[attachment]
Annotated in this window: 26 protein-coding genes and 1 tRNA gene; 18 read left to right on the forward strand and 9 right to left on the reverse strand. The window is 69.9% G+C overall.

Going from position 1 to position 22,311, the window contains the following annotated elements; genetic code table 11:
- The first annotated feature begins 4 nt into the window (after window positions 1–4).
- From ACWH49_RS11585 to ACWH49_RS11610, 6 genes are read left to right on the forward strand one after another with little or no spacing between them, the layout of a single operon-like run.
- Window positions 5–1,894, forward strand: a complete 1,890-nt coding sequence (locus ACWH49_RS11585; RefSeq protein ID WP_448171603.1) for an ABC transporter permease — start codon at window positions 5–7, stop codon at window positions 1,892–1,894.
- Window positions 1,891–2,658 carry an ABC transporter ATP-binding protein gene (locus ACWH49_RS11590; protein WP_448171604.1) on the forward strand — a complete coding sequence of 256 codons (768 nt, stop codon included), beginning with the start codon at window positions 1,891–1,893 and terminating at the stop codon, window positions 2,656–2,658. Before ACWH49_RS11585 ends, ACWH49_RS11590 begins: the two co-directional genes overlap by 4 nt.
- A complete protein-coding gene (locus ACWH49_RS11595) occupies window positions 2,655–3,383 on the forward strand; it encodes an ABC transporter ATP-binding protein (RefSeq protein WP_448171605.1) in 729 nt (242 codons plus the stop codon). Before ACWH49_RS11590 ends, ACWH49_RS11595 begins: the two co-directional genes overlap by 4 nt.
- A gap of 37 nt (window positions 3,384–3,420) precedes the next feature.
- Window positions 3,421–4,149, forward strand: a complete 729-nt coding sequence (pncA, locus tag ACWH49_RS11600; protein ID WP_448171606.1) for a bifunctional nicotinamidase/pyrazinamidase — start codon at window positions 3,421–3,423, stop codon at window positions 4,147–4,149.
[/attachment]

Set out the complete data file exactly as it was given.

Annotated in this window: 26 protein-coding genes and 1 tRNA gene; 18 read left to right on the forward strand and 9 right to left on the reverse strand. The window is 69.9% G+C overall.

Going from position 1 to position 22,311, the window contains the following annotated elements; genetic code table 11:
- The first annotated feature begins 4 nt into the window (after window positions 1–4).
- From ACWH49_RS11585 to ACWH49_RS11610, 6 genes are read left to right on the forward strand one after another with little or no spacing between them, the layout of a single operon-like run.
- Window positions 5–1,894, forward strand: a complete 1,890-nt coding sequence (locus ACWH49_RS11585; RefSeq protein ID WP_448171603.1) for an ABC transporter permease — start codon at window positions 5–7, stop codon at window positions 1,892–1,894.
- Window positions 1,891–2,658 carry an ABC transporter ATP-binding protein gene (locus ACWH49_RS11590; protein WP_448171604.1) on the forward strand — a complete coding sequence of 256 codons (768 nt, stop codon included), beginning with the start codon at window positions 1,891–1,893 and terminating at the stop codon, window positions 2,656–2,658. Before ACWH49_RS11585 ends, ACWH49_RS11590 begins: the two co-directional genes overlap by 4 nt.
- A complete protein-coding gene (locus ACWH49_RS11595) occupies window positions 2,655–3,383 on the forward strand; it encodes an ABC transporter ATP-binding protein (RefSeq protein WP_448171605.1) in 729 nt (242 codons plus the stop codon). Before ACWH49_RS11590 ends, ACWH49_RS11595 begins: the two co-directional genes overlap by 4 nt.
- A gap of 37 nt (window positions 3,384–3,420) precedes the next feature.
- Window positions 3,421–4,149, forward strand: a complete 729-nt coding sequence (pncA, locus tag ACWH49_RS11600; protein ID WP_448171606.1) for a bifunctional nicotinamidase/pyrazinamidase — start codon at window positions 3,421–3,423, stop codon at window positions 4,147–4,149.